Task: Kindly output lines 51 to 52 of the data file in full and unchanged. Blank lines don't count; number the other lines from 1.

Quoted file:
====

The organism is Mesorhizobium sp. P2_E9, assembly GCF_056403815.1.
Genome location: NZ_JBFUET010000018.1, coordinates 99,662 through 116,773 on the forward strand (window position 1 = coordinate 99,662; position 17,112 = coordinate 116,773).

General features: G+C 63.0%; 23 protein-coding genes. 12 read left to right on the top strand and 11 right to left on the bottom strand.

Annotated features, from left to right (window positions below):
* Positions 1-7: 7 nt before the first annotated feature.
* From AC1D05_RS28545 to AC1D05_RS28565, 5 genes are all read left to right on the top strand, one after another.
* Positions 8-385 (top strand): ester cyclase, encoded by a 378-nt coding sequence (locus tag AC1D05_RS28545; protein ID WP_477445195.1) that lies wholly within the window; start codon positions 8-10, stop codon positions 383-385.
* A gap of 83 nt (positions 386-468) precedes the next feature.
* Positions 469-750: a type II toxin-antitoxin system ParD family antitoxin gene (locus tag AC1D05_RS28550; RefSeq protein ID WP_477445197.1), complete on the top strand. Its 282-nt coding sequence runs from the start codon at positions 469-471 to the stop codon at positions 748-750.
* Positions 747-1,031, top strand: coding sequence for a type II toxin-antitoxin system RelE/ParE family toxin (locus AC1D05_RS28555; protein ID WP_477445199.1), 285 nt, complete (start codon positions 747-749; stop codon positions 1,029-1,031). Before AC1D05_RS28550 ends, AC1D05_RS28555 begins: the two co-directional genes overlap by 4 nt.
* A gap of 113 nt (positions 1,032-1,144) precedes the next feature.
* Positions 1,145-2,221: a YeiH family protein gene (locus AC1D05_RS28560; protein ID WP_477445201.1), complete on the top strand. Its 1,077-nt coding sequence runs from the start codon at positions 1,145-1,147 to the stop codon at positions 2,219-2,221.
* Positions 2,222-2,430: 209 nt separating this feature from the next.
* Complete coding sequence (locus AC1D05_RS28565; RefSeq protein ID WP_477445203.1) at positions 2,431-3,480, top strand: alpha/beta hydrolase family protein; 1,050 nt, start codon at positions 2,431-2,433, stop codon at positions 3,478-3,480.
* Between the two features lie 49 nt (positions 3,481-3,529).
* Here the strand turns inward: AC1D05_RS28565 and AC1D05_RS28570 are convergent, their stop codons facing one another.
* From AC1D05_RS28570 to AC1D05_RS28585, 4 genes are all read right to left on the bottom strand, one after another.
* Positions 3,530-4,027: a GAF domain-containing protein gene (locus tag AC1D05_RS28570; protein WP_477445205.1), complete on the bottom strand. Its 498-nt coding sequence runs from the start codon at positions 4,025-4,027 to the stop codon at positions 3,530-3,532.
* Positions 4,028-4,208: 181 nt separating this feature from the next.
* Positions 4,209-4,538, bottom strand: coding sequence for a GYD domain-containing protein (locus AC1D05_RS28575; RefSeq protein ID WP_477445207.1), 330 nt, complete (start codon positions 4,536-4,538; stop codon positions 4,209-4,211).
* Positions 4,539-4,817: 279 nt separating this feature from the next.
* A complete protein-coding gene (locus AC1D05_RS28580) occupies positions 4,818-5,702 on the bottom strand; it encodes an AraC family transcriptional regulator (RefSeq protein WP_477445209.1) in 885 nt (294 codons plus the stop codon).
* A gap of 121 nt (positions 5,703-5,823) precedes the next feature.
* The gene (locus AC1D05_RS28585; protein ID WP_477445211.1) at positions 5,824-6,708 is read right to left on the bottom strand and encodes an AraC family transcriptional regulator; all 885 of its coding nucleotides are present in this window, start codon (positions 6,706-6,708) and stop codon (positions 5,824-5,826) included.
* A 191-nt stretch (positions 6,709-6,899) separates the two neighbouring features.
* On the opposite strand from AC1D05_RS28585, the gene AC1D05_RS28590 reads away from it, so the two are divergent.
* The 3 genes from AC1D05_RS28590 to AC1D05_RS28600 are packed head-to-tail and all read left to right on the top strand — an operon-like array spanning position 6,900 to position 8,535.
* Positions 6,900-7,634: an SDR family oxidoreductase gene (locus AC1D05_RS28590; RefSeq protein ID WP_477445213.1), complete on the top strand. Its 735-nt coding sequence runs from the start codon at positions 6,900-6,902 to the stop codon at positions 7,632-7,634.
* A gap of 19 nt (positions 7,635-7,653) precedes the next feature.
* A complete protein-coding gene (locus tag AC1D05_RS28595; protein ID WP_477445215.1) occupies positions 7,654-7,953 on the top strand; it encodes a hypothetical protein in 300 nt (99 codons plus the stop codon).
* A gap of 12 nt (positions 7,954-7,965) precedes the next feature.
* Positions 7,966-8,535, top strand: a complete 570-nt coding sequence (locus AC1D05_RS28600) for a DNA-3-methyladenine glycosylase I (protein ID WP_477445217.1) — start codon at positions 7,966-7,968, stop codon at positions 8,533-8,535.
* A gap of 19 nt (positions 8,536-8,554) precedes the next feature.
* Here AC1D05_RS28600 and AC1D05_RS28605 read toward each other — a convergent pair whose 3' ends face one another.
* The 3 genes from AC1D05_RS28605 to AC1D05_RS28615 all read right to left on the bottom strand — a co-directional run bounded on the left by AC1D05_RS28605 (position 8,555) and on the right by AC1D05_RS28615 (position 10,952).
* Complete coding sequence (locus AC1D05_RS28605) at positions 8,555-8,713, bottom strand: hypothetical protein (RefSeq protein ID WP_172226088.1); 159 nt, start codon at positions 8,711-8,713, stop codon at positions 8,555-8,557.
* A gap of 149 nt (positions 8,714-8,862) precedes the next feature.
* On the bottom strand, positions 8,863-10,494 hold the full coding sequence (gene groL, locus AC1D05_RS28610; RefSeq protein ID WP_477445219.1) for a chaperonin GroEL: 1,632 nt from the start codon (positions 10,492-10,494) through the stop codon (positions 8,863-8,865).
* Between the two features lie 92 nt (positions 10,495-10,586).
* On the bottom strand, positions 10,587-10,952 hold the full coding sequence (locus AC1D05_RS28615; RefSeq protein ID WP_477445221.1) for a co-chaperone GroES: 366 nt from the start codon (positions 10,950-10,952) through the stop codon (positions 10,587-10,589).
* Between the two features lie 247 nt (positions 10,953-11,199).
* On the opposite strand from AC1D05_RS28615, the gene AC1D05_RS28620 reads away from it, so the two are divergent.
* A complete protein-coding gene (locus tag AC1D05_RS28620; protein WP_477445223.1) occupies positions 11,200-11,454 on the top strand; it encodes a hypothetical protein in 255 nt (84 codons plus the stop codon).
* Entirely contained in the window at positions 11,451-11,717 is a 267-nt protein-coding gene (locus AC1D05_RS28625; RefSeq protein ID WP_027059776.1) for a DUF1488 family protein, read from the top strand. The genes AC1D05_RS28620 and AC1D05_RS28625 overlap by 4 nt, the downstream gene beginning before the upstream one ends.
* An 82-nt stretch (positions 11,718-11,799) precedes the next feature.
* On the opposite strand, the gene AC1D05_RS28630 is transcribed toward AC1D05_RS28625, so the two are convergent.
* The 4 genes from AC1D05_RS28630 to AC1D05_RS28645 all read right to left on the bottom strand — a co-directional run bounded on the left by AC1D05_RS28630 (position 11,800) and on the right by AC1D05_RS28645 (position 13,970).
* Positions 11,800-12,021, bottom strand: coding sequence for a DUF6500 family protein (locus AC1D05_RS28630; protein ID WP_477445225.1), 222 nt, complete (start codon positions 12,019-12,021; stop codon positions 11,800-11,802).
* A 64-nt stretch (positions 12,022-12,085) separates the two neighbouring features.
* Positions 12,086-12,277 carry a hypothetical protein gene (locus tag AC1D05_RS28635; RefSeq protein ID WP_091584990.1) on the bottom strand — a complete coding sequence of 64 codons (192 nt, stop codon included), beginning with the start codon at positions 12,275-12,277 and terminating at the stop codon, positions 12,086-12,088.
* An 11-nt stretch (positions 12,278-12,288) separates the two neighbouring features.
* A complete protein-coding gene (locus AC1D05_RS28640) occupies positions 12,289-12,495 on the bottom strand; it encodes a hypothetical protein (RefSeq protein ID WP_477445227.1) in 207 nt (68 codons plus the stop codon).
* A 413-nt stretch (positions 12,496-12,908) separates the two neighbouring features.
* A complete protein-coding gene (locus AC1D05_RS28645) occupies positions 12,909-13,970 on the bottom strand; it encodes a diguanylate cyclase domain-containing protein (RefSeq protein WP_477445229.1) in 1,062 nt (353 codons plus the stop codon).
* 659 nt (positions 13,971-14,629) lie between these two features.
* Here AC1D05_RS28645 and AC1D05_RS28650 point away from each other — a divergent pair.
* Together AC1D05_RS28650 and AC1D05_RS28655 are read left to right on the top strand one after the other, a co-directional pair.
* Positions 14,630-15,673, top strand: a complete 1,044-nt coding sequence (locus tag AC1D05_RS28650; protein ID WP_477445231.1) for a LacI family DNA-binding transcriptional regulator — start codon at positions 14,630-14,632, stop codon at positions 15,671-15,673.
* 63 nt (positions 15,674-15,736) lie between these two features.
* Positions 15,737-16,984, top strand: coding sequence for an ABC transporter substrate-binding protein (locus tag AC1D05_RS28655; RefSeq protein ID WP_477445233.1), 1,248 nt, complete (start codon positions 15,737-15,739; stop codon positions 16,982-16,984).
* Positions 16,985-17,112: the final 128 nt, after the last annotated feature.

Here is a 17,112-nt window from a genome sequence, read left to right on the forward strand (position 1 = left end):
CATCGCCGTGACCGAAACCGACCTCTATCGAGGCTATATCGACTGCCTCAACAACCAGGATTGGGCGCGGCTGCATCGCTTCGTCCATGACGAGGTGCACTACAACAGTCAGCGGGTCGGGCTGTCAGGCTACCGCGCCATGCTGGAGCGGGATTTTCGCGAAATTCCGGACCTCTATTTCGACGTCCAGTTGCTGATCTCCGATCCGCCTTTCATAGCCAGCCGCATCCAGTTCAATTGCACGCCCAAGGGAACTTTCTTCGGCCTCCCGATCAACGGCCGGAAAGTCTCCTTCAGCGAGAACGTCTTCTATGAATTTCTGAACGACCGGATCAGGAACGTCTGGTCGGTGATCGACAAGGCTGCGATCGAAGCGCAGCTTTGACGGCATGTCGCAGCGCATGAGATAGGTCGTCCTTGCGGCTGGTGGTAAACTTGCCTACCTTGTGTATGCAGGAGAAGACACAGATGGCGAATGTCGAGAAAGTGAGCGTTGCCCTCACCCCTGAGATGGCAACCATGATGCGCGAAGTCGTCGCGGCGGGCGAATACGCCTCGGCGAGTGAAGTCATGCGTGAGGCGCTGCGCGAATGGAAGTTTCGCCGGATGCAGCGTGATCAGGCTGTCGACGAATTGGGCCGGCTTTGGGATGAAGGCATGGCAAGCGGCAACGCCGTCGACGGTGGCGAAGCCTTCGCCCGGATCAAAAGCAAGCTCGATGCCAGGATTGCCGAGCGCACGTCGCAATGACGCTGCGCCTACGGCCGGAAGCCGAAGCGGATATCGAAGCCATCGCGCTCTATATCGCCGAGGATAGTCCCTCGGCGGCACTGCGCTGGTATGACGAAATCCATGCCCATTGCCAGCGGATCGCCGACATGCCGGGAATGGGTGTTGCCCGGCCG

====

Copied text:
* An 11-nt stretch (positions 12,278-12,288) separates the two neighbouring features.
* A complete protein-coding gene (locus AC1D05_RS28640) occupies positions 12,289-12,495 on the bottom strand; it encodes a hypothetical protein (RefSeq protein ID WP_477445227.1) in 207 nt (68 codons plus the stop codon).